Thursday, January 10, 2008

Hope found in the bathroom

Once upon a time, I worked in PR for the Philadelphia Phillies. True story. I sat in the press box for 77 of the 80 home games in 2002 (the last one was rained out), watched the entirety of the game and ran errands for whatever press member needed something.

One of the more interesting facets to the job was the stress level. Namely, it wasn't very stressful for me. This was a problem. I'd been warned that one day I would crack, this job really wears on you, etc. Yet the most stressful thing for me was being not stressed. My supervisor was tightly-wound; if there's one thing a tightly wound person hates, it's being around a calm person.

As such, I learned to fake a certain stress level. Seemed like a good idea at the time. When my boss complained about certain reporters, I pretended they bothered me too. I feigned irritation with umpires' calls. I strategically inserted sighs during game play. Like they say in Fight Club, people assume the worst when you don't speak.

The highlight of each game were my trips to the bathroom (bear with me). Since I wasn't supposed to miss any game action, I had less than two minutes to get in, do my business and get out. That added a bit of pressure, but for whatever reason I always liked that.

At any rate, I was in this weird situation where I was faking stress, which gave me actual stress, and had less than two minutes to go to the bathroom. On top of it all, this was my first corporate-type job, which lead to the obligatory "is this what the next 40 years are going to be like?" questions, I was living with my parents AND was in my first year as Christian. One of the weird things about coming to Christ without being raised/schooled Christian is that you literally don't know what to do with yourself. Like, am I just supposed to be nice to people? Give them unsolicited advice on how they're going to Hell unless they accept Jesus? Make a roast beef sandwich for the homeless dude down the street? I simply didn't know how I should act as a Christian (note: kinda still don't, but at least I have ideas now).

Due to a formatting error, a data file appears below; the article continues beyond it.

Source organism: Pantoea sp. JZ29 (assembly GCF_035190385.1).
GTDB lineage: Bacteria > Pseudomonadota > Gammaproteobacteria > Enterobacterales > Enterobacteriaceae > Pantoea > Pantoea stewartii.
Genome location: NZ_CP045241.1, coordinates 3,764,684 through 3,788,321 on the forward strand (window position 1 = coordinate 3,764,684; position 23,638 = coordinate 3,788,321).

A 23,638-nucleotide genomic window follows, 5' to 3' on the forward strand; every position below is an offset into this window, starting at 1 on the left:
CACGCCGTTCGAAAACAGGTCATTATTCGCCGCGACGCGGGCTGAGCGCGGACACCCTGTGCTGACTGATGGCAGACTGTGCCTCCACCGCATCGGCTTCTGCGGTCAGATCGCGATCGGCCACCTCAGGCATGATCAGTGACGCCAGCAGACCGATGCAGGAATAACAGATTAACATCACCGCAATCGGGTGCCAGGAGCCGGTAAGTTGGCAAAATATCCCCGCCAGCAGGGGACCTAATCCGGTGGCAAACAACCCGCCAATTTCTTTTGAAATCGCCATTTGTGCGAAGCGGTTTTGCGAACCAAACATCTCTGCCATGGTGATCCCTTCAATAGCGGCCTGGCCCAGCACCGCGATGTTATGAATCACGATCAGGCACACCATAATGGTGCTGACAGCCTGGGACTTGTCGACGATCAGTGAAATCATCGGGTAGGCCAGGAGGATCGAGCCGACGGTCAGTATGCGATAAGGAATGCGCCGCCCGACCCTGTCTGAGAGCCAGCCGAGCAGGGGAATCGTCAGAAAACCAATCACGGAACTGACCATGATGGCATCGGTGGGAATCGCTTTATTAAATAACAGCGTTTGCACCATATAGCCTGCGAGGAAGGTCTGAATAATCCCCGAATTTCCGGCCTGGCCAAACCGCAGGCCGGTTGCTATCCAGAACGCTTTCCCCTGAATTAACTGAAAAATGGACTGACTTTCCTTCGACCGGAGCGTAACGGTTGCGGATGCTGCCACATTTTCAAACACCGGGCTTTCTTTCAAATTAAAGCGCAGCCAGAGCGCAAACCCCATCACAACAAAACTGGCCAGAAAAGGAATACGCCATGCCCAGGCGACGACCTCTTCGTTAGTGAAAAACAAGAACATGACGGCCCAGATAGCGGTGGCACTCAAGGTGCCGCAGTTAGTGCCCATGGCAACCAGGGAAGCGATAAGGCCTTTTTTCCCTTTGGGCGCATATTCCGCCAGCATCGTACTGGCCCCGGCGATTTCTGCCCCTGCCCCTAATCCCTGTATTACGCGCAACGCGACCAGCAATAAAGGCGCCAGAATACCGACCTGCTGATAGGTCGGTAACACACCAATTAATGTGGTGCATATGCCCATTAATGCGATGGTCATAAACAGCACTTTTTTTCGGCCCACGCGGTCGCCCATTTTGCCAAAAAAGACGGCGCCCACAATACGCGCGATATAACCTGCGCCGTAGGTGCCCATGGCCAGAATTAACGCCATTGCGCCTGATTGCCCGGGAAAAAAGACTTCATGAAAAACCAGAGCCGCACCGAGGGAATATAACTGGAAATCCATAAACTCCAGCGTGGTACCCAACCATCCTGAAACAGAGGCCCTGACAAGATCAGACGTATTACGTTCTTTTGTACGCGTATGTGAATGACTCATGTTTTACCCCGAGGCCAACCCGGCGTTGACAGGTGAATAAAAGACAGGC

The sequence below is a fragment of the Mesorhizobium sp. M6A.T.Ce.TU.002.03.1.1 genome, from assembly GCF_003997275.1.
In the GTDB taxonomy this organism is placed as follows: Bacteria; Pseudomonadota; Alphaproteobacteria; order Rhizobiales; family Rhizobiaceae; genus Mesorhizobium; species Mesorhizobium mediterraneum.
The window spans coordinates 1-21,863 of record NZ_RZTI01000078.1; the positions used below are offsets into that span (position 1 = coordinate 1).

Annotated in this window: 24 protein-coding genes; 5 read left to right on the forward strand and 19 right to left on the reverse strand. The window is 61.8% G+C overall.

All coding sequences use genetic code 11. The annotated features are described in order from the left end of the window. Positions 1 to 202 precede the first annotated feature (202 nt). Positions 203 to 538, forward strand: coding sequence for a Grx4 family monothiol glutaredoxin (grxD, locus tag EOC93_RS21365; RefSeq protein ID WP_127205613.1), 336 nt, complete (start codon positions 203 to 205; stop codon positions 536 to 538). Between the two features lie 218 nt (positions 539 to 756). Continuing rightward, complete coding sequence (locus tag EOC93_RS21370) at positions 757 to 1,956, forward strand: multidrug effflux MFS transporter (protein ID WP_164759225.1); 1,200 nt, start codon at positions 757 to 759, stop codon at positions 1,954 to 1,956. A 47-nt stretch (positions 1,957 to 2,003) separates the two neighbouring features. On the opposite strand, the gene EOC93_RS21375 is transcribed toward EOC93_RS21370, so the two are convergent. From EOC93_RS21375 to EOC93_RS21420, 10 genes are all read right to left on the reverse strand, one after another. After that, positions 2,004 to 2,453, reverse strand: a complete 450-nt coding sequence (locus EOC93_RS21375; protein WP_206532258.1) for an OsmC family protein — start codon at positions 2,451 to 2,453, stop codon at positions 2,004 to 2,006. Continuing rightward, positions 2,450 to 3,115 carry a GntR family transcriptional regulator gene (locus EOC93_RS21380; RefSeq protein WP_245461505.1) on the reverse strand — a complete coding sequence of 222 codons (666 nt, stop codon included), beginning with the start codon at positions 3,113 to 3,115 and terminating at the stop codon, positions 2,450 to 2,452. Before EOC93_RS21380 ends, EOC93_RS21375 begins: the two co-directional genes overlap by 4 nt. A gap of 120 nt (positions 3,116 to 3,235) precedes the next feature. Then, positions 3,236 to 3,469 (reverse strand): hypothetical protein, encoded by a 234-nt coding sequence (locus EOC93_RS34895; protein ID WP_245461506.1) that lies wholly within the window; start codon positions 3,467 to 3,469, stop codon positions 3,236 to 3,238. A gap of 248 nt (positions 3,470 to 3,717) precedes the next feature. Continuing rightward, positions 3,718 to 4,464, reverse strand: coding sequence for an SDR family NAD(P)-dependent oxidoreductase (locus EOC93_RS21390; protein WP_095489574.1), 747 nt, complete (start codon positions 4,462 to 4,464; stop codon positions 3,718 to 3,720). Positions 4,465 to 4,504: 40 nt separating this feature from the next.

Fortunately, I was provided with help. 101 out of 100 men's bathrooms are filled with information on who to call for a good time, how some celebrity sucks, how so and so is gay, and that sort of thing. This one was different. On an green-gray aluminum bathroom, someone had scrawled a message: "You can't handle everything on your own. Your not Superman. Give your worries to Christ" Those words always stuck with me (and not just because of the incorrect use of 'your'). In one of the most negative, loathing cities in the country, in a bathroom used every day by dozens of reporters and sportscasters -- not exactly caring, loving people -- a message of hope. I'm not Superman. Give your worries to Christ. As I've grown older, these words have made even more sense. Human beings -- especially ones who try to choose the biggest piece of Communion bread possible -- are limited, but nothing is too hard for our Sovereign Lord.

I never learned the identity of the bathroom writer. I always figured it was one of the janitors, but that wasn't exactly an easy conversational piece -- Say, did you deface the press box bathroom? I can't imagine he wanted to be identified, anyway. But whoever you are, thank you. Your words made all the difference.

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